Lentinan can both slow the growth of leukemia cells as well as prevent them from spreading. It’s common practice for physicians in Japan and China to prescribe injectable lentinan as one part of stomach cancer treatment in order to boost the immune system.
A study published in the Journal of Alternative and Complementary Medicine examined the roles of a component of ethyl acetate found in shiitake mushrooms. This particular ethyl acetate compound has high levels of polyphenols — plant compounds that offers various health benefits. The study results implied that shiitake mushrooms were able to restrain or prevent growth in tumor cells and induce cancer cell apoptosis — the process of programmed cell death.
Ergothioneine is a powerful antioxidant produced only by select bacteria and fungi — including shiitake mushrooms. Shiitake is a very common part of the diet of many people in Japan, so in general ergothioneine levels in this group is higher than people outside of Japan. A 2019 study of tens of thousands of Japanese men between ages 40 and 80 determined there was a correlation between shiitake consumption and lowered incidence of prostate cancer. The researchers concluded that ergothioneine was the cause.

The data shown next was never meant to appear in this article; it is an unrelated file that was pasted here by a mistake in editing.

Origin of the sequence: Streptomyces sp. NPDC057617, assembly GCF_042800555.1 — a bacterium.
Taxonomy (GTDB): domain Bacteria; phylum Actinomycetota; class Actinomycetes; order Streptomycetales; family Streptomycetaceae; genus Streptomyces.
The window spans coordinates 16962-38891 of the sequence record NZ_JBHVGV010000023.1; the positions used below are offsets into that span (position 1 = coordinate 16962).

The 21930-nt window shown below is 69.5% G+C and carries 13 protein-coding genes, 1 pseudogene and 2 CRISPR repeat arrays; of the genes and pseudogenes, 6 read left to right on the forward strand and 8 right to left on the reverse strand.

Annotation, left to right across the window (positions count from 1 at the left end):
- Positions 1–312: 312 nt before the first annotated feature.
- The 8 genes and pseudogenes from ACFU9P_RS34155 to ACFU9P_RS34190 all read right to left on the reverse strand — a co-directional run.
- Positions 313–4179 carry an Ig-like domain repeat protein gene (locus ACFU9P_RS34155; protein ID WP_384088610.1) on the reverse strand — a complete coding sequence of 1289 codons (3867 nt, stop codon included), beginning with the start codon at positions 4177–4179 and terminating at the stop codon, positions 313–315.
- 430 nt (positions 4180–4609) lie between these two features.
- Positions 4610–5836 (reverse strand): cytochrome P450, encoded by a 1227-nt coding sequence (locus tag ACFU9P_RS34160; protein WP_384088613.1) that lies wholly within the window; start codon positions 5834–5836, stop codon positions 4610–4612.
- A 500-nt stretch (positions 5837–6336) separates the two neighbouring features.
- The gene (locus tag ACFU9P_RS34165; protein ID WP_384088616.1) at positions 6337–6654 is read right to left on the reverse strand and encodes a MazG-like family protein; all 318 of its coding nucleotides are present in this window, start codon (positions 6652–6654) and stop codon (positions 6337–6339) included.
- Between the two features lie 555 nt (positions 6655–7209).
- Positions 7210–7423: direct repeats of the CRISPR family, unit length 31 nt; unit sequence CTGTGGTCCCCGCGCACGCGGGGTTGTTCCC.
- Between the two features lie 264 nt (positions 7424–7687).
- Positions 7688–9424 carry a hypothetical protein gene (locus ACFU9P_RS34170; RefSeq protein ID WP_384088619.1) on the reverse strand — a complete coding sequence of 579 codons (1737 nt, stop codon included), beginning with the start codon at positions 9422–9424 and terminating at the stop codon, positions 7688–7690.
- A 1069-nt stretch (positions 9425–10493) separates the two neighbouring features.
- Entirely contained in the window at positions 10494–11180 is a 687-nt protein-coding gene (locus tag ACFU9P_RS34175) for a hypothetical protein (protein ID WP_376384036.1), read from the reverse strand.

Shiitake Boosts the Immune System and Fights Inflammation
Inflammation is closely linked to immune system health. Gut problems, joint pain, weight gain, fatigue, anxiety and depression, and acne are some of the health concerns that result from chronic inflammation and a compromised immune system.
Beta-glucans (β-glucans) — introduced in this article’s Shiitake Aids Heart Health section — are a type of dietary fiber with cholesterol-lowering properties. The beta-glucans found in shiitake also play a role in inflammation and immune system health.
One clinical trial determined that the beta-glucan in shiitake mushrooms helped study participants increase their B cells. B cells — also called B lymphocytes — create antibodies which bind to pathogens and toxins to neutralize them.
Polysaccharides such as the lentinan found in shiitake — discussed in this article’s Shiitake Fights Cancer section — are complex sugars with anti-cancer properties. Lentinan has also been shown to be beneficial to the immune system.